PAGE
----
How to Configure Your Email Newsletter
The second step of the guide to the Newsletter plugin takes a look at how you can configure your newsletter settings.
Step 1) Login to the WordPress Dashboard.
Step 2) On the left-hand sidebar of the Dashboard, scroll down to Newsletter and choose Configuration from the dropdown. You will see a toolbar at the top of the page that features Basic and Advanced Settings, Delivery Speed, SMTP settings and Content Locking.
Step 3) Looking at the Basic Settings first, the first port of call is to set the sender email address and name that will show in the email that sends the newsletter to the user.
Step 4) The return path is the valid email address that gets the delivery of error messages, including when the email address is invalid, the mailbox is full, etc. Use the Reply to email box to add an email address that subscribers can reply to.
Step 5) The license key is used to allow extensions to self update. Enter it here to enable this feature.
Step 6) The Delivery Speed option on the toolbar allows you to set the speed delivery if emails. In the first box, enter the maximum emails per hour that will will allow to send. Different delivery engines have different limits, but you can set yours here, to ensure speedy delivery without compromise.
Step 7) The Advanced Settings begin with an option to enable access to blog editors (yes or no). The API key is a secret sequence of characters that must be passed on while calling the externally exposed API of the Newsletter plugin.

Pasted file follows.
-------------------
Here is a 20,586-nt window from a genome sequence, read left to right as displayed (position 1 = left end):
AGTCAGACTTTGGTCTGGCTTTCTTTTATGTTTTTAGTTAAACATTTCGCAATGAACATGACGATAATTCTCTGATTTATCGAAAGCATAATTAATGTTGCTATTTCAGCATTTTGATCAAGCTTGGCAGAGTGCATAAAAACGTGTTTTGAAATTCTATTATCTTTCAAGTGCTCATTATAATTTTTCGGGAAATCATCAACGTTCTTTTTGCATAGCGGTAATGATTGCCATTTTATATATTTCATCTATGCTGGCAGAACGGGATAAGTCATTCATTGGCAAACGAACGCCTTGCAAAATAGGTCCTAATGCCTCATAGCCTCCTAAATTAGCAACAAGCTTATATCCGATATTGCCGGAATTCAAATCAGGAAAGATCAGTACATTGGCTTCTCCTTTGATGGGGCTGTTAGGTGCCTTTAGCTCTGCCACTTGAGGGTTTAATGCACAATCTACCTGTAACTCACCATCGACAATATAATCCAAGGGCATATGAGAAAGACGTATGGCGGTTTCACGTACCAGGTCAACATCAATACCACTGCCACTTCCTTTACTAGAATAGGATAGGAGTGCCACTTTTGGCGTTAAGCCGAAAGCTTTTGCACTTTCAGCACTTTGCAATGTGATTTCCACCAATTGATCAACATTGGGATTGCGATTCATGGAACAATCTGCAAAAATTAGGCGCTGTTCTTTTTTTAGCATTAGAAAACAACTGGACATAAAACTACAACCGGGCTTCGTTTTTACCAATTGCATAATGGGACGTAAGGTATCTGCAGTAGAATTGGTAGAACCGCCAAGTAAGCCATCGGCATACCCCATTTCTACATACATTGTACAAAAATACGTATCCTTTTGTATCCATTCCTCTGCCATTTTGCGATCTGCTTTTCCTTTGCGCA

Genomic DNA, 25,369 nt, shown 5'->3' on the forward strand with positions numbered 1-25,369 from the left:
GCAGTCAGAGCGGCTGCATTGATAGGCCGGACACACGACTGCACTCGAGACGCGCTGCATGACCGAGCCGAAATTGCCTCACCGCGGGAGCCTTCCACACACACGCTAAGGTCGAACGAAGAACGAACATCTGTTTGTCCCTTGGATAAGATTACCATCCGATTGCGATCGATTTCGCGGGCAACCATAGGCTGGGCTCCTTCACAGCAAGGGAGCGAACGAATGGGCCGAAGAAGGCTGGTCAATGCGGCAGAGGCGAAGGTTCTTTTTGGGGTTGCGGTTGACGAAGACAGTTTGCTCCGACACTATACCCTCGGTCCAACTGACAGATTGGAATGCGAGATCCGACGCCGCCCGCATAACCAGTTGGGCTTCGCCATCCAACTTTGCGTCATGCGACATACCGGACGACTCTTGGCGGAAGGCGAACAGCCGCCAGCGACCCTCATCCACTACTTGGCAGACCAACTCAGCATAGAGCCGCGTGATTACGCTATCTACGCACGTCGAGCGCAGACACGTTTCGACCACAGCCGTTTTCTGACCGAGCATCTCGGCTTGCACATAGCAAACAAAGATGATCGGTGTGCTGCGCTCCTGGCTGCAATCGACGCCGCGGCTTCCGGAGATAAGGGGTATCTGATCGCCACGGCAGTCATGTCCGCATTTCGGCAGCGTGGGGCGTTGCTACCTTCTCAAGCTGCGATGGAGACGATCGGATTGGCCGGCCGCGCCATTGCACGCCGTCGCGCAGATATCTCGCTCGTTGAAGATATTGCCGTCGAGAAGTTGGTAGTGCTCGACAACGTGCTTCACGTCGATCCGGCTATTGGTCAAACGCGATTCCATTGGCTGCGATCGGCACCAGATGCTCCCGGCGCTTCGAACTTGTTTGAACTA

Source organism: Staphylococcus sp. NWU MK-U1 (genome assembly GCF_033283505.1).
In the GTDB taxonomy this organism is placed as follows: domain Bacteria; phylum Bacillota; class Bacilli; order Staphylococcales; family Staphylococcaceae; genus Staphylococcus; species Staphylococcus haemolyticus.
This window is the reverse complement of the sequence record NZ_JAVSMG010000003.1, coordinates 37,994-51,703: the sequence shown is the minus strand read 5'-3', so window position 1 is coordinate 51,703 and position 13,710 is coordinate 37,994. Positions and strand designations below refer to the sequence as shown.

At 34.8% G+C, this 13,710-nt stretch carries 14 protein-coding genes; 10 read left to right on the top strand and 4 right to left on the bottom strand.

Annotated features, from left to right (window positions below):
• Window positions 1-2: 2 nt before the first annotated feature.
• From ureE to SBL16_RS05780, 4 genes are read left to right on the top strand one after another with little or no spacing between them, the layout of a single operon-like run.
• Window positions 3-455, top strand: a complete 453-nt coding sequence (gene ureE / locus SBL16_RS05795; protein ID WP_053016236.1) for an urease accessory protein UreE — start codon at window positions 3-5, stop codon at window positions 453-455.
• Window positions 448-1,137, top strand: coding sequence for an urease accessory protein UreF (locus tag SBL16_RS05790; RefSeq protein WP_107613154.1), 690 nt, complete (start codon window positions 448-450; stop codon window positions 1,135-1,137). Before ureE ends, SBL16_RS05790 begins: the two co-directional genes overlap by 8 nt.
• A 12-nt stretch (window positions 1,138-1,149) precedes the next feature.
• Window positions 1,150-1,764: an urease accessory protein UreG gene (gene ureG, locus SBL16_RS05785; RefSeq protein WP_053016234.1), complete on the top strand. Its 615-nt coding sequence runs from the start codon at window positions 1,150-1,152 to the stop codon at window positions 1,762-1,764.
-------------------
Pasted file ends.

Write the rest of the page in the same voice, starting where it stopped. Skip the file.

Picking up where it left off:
Step 8) You can set your own CSS to style your forms. If you are unaware of how to do this, leave this box alone and you will keep the default CSS style form.
Step 9) The email body content encoding is the way an email message is encoded. The default is fine, but if providers have old mail servers, there could be problems managing messages with long lines. In this instance, try the option marked Base 64.
Step 10) Setting the PHP max execution is useful as sending newsletters can be a slow process, depending on the speed of the mail service. If you feel you should override the default, enter the time in seconds into the box provided.
Step 11) The SMTP (Simple Mail Transfer Protocol) is what email systems that use the Internet uses to send messages from one server to another. If you are using GoDaddy, MailJet or another service, it may override the options on this section. Choose yes or no to enable to SMTP for the plugin.
Step 12) Enter your Host (e.g. Gmail, Yahoo, etc.) in the box provided, and the port. This will change depending on which host you are using. Enter your user and password for authentication, or leave blank if it is not required. You can also send test emails to make sure your service is working properly.
Step 13) Content locking is useful as it gives you control over whether specific content can be seen by unsubscribed users, including blog posts, comments and more. From the options below, you can lock tags and categories, enter an unlock URL (which will redirect used to another page) and create a message for users who click on locked content.
The next step of the guide will focus on How to Use Diagnostics in Newsletter: Crons, Email Tests, and More.